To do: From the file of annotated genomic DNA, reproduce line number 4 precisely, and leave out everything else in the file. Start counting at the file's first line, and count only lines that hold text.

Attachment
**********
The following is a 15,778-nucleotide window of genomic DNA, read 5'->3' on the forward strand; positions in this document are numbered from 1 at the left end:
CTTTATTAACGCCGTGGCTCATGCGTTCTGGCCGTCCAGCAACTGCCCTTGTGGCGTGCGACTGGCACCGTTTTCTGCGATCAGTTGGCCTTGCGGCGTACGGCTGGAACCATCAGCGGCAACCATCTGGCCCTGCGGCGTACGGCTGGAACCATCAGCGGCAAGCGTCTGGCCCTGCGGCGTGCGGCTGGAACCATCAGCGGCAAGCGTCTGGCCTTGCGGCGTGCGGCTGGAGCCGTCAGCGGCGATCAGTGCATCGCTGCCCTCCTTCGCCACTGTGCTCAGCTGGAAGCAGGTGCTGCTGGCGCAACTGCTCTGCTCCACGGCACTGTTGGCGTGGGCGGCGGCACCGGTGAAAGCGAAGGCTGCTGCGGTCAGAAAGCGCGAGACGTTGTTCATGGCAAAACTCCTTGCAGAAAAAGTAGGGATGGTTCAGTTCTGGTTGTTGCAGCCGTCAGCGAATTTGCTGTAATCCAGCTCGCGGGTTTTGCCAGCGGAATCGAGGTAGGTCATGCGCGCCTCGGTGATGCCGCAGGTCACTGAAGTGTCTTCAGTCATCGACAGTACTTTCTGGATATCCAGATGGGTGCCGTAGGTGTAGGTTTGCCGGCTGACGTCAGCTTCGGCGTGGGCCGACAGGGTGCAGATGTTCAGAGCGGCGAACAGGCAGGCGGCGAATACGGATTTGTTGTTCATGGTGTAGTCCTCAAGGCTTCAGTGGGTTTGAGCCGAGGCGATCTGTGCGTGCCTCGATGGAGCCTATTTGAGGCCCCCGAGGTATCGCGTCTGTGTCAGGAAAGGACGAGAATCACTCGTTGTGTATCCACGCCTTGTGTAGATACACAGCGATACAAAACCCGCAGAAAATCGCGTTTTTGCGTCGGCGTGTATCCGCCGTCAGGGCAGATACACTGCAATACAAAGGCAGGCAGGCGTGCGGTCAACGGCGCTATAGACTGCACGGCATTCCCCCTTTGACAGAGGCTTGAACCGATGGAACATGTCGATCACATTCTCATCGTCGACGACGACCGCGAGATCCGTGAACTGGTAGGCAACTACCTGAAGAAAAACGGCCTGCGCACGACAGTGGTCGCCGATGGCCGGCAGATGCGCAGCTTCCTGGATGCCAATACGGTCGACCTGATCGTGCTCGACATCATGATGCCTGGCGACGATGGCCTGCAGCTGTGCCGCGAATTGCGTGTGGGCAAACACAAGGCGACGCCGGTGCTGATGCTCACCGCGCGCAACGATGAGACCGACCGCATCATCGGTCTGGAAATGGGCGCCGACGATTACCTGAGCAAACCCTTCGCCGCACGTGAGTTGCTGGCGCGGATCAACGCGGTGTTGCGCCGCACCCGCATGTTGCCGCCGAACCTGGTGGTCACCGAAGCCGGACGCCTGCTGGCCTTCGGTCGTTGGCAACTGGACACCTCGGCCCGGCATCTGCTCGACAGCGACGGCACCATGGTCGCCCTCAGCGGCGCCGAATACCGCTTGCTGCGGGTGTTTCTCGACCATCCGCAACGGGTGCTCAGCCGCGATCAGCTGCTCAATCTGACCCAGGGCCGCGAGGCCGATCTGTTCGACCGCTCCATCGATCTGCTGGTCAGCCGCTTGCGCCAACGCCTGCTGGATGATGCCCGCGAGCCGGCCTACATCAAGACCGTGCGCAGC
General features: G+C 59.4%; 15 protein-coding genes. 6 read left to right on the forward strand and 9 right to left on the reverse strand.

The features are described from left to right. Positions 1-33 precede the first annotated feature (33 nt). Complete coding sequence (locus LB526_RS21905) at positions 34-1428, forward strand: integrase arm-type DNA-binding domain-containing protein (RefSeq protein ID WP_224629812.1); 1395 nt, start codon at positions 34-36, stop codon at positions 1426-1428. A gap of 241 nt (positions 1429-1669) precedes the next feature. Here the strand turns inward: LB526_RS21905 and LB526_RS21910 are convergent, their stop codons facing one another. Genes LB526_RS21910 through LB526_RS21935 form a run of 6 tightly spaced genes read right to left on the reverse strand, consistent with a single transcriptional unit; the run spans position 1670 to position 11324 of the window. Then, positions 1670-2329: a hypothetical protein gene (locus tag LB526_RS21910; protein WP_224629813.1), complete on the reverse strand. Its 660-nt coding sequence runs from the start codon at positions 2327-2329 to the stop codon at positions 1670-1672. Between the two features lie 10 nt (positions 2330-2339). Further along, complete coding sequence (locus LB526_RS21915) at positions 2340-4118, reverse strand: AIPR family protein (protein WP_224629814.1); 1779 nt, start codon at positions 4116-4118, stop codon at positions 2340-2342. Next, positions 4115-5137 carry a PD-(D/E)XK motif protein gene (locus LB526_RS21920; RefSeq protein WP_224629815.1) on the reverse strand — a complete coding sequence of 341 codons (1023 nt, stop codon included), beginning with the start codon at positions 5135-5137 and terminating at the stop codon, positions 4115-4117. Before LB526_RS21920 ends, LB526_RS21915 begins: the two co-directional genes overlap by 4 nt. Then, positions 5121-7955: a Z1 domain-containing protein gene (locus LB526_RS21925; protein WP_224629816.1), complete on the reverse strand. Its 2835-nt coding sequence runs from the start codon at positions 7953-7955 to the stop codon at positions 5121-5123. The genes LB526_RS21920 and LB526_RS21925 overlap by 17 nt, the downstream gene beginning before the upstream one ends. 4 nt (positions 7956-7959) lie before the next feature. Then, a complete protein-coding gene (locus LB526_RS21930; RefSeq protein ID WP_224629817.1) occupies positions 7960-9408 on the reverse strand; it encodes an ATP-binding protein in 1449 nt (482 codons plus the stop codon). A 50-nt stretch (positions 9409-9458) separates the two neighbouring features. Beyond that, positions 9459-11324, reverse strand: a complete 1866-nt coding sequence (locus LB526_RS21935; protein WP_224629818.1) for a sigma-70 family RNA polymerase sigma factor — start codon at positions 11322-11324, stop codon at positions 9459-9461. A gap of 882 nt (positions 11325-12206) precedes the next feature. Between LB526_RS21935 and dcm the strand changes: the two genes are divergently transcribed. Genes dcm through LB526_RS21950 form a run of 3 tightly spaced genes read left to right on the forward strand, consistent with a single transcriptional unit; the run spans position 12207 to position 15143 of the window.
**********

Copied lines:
The features are described from left to right. Positions 1-33 precede the first annotated feature (33 nt). Complete coding sequence (locus LB526_RS21905) at positions 34-1428, forward strand: integrase arm-type DNA-binding domain-containing protein (RefSeq protein ID WP_224629812.1); 1395 nt, start codon at positions 34-36, stop codon at positions 1426-1428. A gap of 241 nt (positions 1429-1669) precedes the next feature. Here the strand turns inward: LB526_RS21905 and LB526_RS21910 are convergent, their stop codons facing one another. Genes LB526_RS21910 through LB526_RS21935 form a run of 6 tightly spaced genes read right to left on the reverse strand, consistent with a single transcriptional unit; the run spans position 1670 to position 11324 of the window. Then, positions 1670-2329: a hypothetical protein gene (locus tag LB526_RS21910; protein WP_224629813.1), complete on the reverse strand. Its 660-nt coding sequence runs from the start codon at positions 2327-2329 to the stop codon at positions 1670-1672. Between the two features lie 10 nt (positions 2330-2339). Further along, complete coding sequence (locus LB526_RS21915) at positions 2340-4118, reverse strand: AIPR family protein (protein WP_224629814.1); 1779 nt, start codon at positions 4116-4118, stop codon at positions 2340-2342. Next, positions 4115-5137 carry a PD-(D/E)XK motif protein gene (locus LB526_RS21920; RefSeq protein WP_224629815.1) on the reverse strand — a complete coding sequence of 341 codons (1023 nt, stop codon included), beginning with the start codon at positions 5135-5137 and terminating at the stop codon, positions 4115-4117. Before LB526_RS21920 ends, LB526_RS21915 begins: the two co-directional genes overlap by 4 nt. Then, positions 5121-7955: a Z1 domain-containing protein gene (locus LB526_RS21925; protein WP_224629816.1), complete on the reverse strand. Its 2835-nt coding sequence runs from the start codon at positions 7953-7955 to the stop codon at positions 5121-5123. The genes LB526_RS21920 and LB526_RS21925 overlap by 17 nt, the downstream gene beginning before the upstream one ends. 4 nt (positions 7956-7959) lie before the next feature. Then, a complete protein-coding gene (locus LB526_RS21930; RefSeq protein ID WP_224629817.1) occupies positions 7960-9408 on the reverse strand; it encodes an ATP-binding protein in 1449 nt (482 codons plus the stop codon). A 50-nt stretch (positions 9409-9458) separates the two neighbouring features. Beyond that, positions 9459-11324, reverse strand: a complete 1866-nt coding sequence (locus LB526_RS21935; protein WP_224629818.1) for a sigma-70 family RNA polymerase sigma factor — start codon at positions 11322-11324, stop codon at positions 9459-9461. A gap of 882 nt (positions 11325-12206) precedes the next feature. Between LB526_RS21935 and dcm the strand changes: the two genes are divergently transcribed. Genes dcm through LB526_RS21950 form a run of 3 tightly spaced genes read left to right on the forward strand, consistent with a single transcriptional unit; the run spans position 12207 to position 15143 of the window.